This same technique was also used on a previous project of theirs—the album cover and posters for the band ‘Honey for Petzi’ which was a commissioned project. They only drafted the typography on the computer, and everything else was done by hand, based on the principle of addition and subtraction of offset colour on four square surfaces (Stohler 2011).
Some printers are more suited to customisation than others due to more accessible parts or a lower risk and resulting costs if the components were to be damaged. A desktop inkjet printer is suited for this compared to more costly equipment such as a high-capacity laser printer.
Xavier Antin is known for his projects involving modifications of or hacking of printers, in works such as Just in Time. Subtitled A Short History of Desktop Publishing, it is a self-published title that documents the separation of four colour printing (CMYK) into a history lesson of desktop publishing. The magenta for each image is first printed on a stencil duplicator (or mimeograph) from 1880 and then feeds into a Spirit Duplicator from 1923, which adds the cyan. The black is printed by a laser printer from 1969 and the yellow is then added from an inkjet printer from 1976 (Dyment 2014). The result is a 42 page, 21 × 29 cm, staple-bound zine in a limited edition of 100 copies.
Another one of Antin’s projects is Printing at Home—a spring-bound book documenting fictional modifications of a home inkjet printer, ranging from the possible to the wacky. The book provides cheeky step-by-step instructions coupled with photos on how to turn your regular inkjet printer into contraptions such as a watercolour printer, an acid printer, and a potato printer. While some of these “inventions” are likely non-functional, they get us thinking about how we could use a printer beyond its intended functions.
A "Makeready" is a sheet of paper that a printer uses at the beginning and end of a print run. Often re-used, they can become layered with several print runs, and are a waste-product of printing. Makeready Readymade, an exhibition by then Chase & Galley director Stuart Geddes, displays a collection of makeready sheets and creates new works from the makeready sheets of photographs of this makeready collection (Geddes 2011). 29 makeready sheets of up to 1020mm × 1440mm in size were sourced from a local offset poster printer and displayed at the exhibition. These sheets bear the marks of multiple gig, event, and festival posters.
The exhibition is accompanied by a book that documents the makeready collection displayed in the exhibition as well as several short writings and thoughts about printing, design, language and art. The book is produced using offset lithography, stencil duplicator (Risograph) and letterpress printing, and while it was made as a numbered edition of 250, each book is unique, the paper having been sourced from the Risograph makeready sheets of A Small Press (Geddes 2011).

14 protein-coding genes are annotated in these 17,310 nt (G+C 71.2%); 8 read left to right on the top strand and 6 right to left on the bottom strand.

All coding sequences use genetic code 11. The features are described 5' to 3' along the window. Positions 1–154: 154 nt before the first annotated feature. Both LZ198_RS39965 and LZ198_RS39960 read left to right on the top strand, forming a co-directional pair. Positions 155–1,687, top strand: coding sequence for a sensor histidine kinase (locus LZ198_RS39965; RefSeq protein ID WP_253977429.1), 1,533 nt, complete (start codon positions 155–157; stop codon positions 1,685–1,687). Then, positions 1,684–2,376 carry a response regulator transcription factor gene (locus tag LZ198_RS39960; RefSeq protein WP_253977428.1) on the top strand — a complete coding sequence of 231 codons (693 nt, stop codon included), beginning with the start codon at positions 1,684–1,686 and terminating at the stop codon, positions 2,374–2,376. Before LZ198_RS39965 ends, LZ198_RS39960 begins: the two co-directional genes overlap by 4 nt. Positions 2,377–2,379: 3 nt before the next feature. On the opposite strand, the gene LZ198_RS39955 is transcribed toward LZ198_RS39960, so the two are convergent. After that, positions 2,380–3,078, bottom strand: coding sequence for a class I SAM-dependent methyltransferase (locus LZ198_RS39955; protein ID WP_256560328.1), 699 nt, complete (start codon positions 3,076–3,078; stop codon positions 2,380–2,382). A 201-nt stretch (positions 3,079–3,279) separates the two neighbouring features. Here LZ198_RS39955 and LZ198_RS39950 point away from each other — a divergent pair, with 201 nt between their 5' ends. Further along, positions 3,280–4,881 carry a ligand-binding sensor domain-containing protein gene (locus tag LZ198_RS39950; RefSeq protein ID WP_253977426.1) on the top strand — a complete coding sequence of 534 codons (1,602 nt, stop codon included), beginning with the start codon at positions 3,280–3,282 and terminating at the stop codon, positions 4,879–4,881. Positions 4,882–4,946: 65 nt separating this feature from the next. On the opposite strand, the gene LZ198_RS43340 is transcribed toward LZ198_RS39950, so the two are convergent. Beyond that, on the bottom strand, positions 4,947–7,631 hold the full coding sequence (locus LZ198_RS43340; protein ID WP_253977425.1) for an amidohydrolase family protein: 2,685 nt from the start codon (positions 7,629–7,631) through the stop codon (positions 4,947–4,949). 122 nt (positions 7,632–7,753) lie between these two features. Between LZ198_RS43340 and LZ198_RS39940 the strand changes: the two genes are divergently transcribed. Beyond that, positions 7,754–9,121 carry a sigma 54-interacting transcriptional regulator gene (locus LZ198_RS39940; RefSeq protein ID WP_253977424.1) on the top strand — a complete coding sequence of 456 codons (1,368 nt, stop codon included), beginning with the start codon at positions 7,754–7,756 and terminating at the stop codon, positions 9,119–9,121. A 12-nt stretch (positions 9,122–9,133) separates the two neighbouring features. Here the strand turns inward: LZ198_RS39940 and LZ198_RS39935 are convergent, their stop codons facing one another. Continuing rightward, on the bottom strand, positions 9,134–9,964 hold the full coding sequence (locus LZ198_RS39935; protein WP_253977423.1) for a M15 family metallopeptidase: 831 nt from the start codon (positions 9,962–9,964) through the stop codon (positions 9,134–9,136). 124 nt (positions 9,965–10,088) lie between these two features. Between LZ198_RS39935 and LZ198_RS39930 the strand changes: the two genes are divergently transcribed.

Making multiple passes through the press and sopping up excess ink, the makeready sheets accumulate layers over weeks and months until they're too heavy to handle—then they're usually thrown out (Daniel 2011). While these sheets may be a waste product of a printing process, it would be interesting to see how this concept may be appropriated as an intentional design, by overprinting layer upon layer, making multiple passes on a substrate through multiple printers.
Documenting the Experimental Process
Acid Test by Maximage, Tatiana Rihs and Körner Union was their first foray into drawings mechanically reproduced during offset printing, inspired by a conversation with a printer about how he once cut himself and blood dropped onto the offset plate, causing a few printed pages to be stained with blood. The resulting booklet and poster became a comprehensive study of offset printing possibilities (Meister 2013).
Wood Type Now! is an online research catalogue by Dafi Kühne documenting the design principles and techniques which have been acquired through extensive practical tests on traditional letterpress and relief printing methods. This project was an inquiry into the design potential in the combination of digital composing and production methods and analogue letterpress techniques. The result is a website documenting a broad range of possibilities in a contemporary context without trying to be conclusive, rather inviting further experimentation and interpretation (Kühne 2009).